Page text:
The Dutch have every reason to be proud. From the late 15th century until deep into the 20th, they've produced a succession of truly remarkable artists - to say nothing of four or five who are universally acknowledged to be great.
Name the world's greatest and best painters and the list will include a large number of Dutch artists, from Rembrandt, Vermeer, Hals, Ruisdael, Hobbema, De Hooch, Terbrugghen, Honthorst, and Steen - all from the magnificant 17th century - to Jongkind, Van Gogh, and Mondrian of more recent date.
Discuss the world's great printmakers, and Rembrandt will almost certainly be the first named. And when it comes to landscape painters, the 17th-century Dutch practically swept the field until the days of England's Constable and Turner (both of whom, however, owed a considerable debt to the Dutch conception of landscape) and France's great Impressionists and Post-Impressionists.
For years, many laymen equated the word ''painting'' with Dutch works of the 17th century. In their mind's eye, they envisioned very realistically executed paintings that were rather dark and brownish in tone, and that depicted genre scenes, quiet interiors, panoramic landscapes, or men or women posing in their Sunday best. Such paintings were also easy to understand, heavily varnished, and enclosed within a heavy, carved, gilt frame.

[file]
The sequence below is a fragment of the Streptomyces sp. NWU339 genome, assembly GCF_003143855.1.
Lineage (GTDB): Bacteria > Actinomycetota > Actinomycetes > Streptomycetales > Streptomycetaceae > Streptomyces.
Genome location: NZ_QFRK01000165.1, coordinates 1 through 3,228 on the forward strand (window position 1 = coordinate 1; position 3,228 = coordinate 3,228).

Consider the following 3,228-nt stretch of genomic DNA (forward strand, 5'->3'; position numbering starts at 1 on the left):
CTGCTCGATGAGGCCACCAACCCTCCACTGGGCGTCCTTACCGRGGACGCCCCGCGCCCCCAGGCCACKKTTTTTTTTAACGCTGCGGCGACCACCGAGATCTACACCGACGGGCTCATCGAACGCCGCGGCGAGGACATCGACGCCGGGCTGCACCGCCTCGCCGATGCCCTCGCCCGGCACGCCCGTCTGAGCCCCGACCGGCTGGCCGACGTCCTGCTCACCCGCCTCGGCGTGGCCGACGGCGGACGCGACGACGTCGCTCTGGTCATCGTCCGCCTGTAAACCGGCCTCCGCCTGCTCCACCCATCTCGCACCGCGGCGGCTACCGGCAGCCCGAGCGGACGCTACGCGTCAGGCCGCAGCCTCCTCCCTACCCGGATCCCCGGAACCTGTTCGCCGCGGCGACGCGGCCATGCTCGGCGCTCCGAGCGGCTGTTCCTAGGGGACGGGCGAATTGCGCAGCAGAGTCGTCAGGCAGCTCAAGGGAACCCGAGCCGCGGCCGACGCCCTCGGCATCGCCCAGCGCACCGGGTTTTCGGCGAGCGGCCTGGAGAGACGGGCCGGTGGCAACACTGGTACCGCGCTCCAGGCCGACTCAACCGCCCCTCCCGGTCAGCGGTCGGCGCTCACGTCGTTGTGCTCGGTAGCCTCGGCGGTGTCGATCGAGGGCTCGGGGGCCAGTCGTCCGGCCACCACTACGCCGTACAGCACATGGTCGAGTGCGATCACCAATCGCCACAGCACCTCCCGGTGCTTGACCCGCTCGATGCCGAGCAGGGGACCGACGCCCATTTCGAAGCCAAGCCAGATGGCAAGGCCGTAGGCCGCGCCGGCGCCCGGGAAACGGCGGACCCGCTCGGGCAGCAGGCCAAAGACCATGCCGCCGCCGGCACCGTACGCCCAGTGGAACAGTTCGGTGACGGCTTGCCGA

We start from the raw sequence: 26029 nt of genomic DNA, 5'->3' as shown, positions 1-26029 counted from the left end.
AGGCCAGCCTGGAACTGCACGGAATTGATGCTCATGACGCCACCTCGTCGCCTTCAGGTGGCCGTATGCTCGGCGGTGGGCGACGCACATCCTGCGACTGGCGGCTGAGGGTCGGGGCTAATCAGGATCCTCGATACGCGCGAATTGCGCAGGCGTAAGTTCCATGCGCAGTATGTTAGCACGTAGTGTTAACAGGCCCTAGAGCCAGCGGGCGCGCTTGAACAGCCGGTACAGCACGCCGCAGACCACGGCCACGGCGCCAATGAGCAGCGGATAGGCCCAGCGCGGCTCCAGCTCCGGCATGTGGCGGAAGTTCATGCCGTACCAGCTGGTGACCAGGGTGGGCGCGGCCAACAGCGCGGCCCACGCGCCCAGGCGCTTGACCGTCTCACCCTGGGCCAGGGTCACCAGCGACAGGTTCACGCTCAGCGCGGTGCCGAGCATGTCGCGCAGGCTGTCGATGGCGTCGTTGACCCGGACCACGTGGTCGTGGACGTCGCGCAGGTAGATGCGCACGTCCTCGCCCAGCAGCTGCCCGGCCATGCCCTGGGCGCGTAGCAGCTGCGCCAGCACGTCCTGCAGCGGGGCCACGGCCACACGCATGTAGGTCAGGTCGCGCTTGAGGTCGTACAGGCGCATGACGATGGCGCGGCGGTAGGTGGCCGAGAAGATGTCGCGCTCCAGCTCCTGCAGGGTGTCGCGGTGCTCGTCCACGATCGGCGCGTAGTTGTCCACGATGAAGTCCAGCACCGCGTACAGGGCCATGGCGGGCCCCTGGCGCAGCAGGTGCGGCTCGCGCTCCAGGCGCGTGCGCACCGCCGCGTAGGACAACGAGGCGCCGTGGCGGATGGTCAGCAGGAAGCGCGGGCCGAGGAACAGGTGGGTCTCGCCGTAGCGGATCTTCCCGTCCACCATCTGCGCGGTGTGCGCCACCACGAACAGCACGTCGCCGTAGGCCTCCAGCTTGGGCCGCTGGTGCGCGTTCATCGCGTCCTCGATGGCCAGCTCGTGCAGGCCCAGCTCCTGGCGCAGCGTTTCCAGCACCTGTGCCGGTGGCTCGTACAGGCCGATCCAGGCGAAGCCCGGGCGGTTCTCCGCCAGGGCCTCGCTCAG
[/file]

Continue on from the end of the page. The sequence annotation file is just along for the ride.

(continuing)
Well and good. Dutch paintings of the 17th century, by and large, did look like that. They were, after all, intended to depict and to celebrate the newfound power, position, and wealth of the Dutch nation, and to show its pride in its accomplishments, its lands, and its cities. Newly rich businessmen demanded portraits of themselves and of their wives - as well as ''portraits'' of their homes and estates and of the other things they owned. Still-life paintings were bought and commissioned as evidence of the good life, and many a landscape depicted leisurely walks in the woods or streets, or showed the lush richness of the flat Dutch fields stretching toward the distant horizon.